It appears not only is irony lost on Mitt Romney but it’s also lost on the so called “fact checkers” at PolitiFact. The organization took a look at Senate Majority Leader Harry Reid’s claim that someone connected to Bain Capital informed him it is unlikely Romney paid any taxes for a decade. Politifact could find no proof that someone didn’t say this to Reid nor any proof that Romney did pay taxes, but it still declared Reid’s statement a “pants on fire.”

How does PolitiFact justify labeling something as their highest level of lying without proof? They claim the burden of proof is on the politician to back up their statements. From PolitiFact:

On Aug. 6, a Reid spokesman confirmed to PolitiFact that the majority leader still maintains the information came from the anonymous Bain investor. Our Truth-O-Meter guidelines say we hold officials accountable to back up their words. By those standards, Reid has not proven his allegation.

[...]

Reid has produced no evidence to back up his claim other than attribution to a shadowy anonymous source. Romney has denied the claim, and tax experts back him up, saying that the nature of Romney’s investments in Bain make it highly unlikely he would have been able to avoid paying taxes altogether — especially for 10 years.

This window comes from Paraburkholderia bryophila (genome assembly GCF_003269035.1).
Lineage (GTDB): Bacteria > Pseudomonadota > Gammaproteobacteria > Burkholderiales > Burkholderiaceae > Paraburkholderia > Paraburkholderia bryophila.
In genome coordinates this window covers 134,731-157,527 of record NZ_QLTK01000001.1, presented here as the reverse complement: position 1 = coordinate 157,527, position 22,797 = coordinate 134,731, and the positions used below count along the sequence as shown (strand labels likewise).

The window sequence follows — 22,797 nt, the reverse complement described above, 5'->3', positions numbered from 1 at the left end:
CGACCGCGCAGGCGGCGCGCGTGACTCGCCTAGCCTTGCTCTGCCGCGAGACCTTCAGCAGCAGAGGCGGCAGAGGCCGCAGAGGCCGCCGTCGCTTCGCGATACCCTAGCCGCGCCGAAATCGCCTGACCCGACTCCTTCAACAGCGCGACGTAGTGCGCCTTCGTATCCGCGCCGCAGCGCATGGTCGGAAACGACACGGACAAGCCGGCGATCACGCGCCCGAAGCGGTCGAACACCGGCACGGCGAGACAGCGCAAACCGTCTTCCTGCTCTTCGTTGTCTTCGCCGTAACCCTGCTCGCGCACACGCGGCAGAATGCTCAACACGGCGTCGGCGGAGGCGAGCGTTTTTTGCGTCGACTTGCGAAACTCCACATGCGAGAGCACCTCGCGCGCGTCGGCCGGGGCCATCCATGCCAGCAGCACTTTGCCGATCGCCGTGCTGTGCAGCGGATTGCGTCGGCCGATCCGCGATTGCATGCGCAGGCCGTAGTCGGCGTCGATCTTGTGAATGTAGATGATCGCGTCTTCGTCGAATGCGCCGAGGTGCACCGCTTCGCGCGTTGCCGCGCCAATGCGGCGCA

Reid has made an extreme claim with nothing solid to back it up. Pants on Fire!

(emphasis mine)

You see what they did there? They declared Reid’s pants are on fire because he made a claim about Romney taxes but didn’t offer proof to back it up. Yet they let Romney get away with making a counter claim about his taxes even though this whole issue started because Romney refused to provide proof to back up his own statements about his taxes by releasing his returns.

I think declaring a claim the highest level of untruthiness until proven is a bizarre standard to use.  But if this is the one PolitiFact is going to use, they need to apply it consistently. Romney has made multiple statements about his taxes that he refuses to back up and which he could easily prove (or disprove) by providing the returns that are solely in his possession.